Much of the film is punctuated by Shard’s bespectacled exhilarations – some more lyrical (and hilarious) than others. “Prehistory cried”, he attests with emotion, “and each tear was a yak”. Pallas’ cat “appears on a rocky peak with its shaggy head, syringe-like canines and yellow eyes, grinding its fluffy plush with a demonic glow.” At other times Shard’s storytelling feels heavier, such as halfway through the film he says, “We had to come to terms with the depressing idea that the earth stinks of humans.” But based on how Munier sees himself as part, rather than outside, of nature, it seems more realistic, and certainly less depressing, to see how humans might coexist with nature rather than looking at it. to go past.
To this end, the smug survivalism that accompanies many nature documentaries is, thankfully, rare. Munier and Shard endure sub-zero temperatures, but are clearly dressed in enough cold weather gear and regularly return to their heated shelter to sleep and ingest a plethora of processed carbohydrates. When greeted by a pair of friendly Tibetan children who recognize Munier from afar, he is treated neither as a white male savior nor as a stoic sage; kids in quilted jackets are as comfortable sweeping the naturalist’s smartphone screen as they are weathering the elements. Humility anchors both his approach and that of Amiguet of the expedition. “I’ve never seen this before, it’s super rare,” Munier mutters incredulously as after so many unsuccessful attempts, they finally stumble upon the “velvet queen” feasting on an animal carcass, her glistening fuchsia innards are the splashiest thing onscreen in the full movie. “It doesn’t look … it doesn’t look bothered at all to us.”
Note the irony of this antanaclastic “look”: the leopard Is it that see; she actively monitors, and yet she ultimately deems her bearded seekers to be quite unimportant. “It makes one death a hundred yards from the cave we choose to sleep in. It’s a gift, a gift out of nowhere,” Munier gushes from a calm distance, tears crystallizing between his eyelashes. Here, the climax of the film, the leopard slowly lowers its snowy, aged body onto the rocky ground, its eyes fixed on the lens, the fur blending into the snowy background to protect it from our sight. And even we are most certainly in her eyes, and seeing her see us – in particular, her carefree coldness in the wake of our wonder – she becomes all the more sublime.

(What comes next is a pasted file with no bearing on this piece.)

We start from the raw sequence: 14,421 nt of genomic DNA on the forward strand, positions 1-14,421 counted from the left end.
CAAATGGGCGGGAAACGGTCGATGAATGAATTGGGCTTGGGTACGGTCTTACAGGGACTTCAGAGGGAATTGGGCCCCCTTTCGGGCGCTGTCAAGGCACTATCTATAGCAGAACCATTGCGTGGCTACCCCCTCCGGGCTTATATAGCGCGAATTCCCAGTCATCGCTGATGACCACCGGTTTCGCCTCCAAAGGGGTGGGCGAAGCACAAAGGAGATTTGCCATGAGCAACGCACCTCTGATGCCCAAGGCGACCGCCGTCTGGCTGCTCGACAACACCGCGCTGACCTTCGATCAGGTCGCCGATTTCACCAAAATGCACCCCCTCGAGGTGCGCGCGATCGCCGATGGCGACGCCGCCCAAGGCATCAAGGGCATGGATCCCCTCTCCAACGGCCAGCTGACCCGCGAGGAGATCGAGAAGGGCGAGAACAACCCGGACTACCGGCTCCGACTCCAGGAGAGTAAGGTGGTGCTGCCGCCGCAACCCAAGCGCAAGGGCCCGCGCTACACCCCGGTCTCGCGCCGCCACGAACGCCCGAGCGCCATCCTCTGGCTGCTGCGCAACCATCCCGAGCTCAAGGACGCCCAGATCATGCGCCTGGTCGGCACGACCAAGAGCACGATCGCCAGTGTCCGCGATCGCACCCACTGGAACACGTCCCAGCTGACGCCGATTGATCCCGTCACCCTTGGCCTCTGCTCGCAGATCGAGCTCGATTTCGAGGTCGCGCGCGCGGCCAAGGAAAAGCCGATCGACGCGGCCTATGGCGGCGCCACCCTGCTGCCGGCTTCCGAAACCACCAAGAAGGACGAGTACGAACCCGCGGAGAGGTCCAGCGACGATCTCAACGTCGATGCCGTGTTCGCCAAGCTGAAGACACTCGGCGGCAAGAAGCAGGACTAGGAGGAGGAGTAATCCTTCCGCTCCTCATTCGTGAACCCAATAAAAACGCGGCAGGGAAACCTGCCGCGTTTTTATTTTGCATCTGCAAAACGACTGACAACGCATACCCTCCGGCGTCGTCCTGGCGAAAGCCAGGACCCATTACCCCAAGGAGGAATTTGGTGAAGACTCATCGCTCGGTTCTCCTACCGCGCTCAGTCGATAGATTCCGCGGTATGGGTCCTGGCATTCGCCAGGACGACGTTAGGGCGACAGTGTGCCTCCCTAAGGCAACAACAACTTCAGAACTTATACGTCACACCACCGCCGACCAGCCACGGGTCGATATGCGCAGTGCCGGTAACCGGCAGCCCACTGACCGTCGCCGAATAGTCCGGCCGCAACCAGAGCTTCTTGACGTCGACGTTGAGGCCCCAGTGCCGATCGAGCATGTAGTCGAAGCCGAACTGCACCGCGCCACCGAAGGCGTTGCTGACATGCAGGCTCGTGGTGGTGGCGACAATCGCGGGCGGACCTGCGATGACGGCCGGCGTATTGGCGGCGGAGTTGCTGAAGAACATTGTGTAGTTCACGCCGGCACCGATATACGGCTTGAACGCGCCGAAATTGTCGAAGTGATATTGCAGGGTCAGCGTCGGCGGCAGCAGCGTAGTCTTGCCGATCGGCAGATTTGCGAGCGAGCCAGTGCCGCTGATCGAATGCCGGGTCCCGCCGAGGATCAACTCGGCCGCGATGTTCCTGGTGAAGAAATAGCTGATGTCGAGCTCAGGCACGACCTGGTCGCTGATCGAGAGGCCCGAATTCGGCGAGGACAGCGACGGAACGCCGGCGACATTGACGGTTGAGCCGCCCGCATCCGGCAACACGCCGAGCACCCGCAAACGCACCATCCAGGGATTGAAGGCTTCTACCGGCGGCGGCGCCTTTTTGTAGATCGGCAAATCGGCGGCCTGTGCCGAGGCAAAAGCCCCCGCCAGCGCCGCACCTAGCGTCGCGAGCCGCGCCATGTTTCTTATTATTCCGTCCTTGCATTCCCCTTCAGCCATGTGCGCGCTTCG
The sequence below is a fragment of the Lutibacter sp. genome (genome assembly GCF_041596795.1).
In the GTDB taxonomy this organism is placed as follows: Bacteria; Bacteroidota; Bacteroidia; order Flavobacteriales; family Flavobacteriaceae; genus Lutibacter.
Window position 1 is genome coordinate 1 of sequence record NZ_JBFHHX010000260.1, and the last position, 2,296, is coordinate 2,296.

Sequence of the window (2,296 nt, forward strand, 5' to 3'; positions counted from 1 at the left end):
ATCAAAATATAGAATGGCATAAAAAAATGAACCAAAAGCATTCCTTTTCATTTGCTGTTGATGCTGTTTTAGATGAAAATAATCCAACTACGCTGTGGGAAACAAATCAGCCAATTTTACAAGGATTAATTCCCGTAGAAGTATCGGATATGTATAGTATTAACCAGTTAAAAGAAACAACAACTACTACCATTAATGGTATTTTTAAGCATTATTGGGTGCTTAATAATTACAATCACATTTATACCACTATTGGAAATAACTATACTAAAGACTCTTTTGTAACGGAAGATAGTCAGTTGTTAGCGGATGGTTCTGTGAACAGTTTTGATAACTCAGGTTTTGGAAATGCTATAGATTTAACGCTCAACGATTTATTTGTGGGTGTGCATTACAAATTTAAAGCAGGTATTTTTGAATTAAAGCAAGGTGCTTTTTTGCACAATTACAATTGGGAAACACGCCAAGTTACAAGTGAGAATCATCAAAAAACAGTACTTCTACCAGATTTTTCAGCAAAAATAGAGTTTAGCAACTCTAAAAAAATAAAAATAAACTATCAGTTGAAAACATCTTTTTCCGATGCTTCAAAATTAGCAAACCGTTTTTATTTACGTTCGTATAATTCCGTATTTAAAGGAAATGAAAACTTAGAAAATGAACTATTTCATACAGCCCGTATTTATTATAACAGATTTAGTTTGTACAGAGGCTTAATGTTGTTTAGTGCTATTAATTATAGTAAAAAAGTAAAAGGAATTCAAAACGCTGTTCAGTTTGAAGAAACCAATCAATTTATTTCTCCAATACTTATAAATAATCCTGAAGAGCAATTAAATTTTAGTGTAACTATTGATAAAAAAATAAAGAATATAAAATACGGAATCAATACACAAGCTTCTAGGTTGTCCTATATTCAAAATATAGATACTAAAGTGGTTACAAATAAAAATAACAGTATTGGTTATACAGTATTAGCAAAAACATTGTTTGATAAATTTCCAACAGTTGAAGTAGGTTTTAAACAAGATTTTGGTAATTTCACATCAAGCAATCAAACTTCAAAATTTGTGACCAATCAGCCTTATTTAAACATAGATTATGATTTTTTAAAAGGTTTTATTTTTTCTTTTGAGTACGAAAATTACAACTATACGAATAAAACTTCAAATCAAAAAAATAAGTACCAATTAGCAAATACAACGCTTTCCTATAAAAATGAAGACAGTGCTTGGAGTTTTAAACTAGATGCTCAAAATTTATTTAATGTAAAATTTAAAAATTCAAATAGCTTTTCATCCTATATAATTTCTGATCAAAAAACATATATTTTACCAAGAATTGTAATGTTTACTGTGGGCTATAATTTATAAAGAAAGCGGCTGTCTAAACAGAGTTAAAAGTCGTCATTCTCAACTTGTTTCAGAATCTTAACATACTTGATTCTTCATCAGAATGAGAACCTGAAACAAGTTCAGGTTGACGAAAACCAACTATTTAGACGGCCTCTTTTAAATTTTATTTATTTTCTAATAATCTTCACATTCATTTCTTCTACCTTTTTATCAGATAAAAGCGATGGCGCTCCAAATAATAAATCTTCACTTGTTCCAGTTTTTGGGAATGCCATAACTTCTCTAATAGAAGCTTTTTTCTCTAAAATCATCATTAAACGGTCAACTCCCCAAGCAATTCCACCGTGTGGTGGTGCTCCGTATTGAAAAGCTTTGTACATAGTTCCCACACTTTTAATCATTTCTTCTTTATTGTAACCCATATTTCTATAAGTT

In this way, The velvet queen implores us not to seek the secret splendors of nature, not to venture to conquer and claim, but rather to simply (or not so simply) wait for nature, royal and indifferent, to come and find us. âI had learned that patience is a supreme virtue,â Tesson recalls at the end of the film. âThe most elegant and the most neglected. It helped you love the world.
At the dawn of a new year and in the midst of a resurgent virus, at a time when loving the world can seem more difficult than ever, The velvet queen weaves its way through winter snow, a space that can be easily mistaken for emptiness. Slowly and willingly ceding control, along with the prospect of one day having it, might be the maximum we can aim for these days. As Tesson says in the final scene, âWorship what is in front of you. Hope for nothing. Enjoy what arises. Have faith in poetry. Be happy with the world. Fight to keep it.
The velvet queen, directed by Marie Amiguet and Vincent Munier, is currently in some theaters.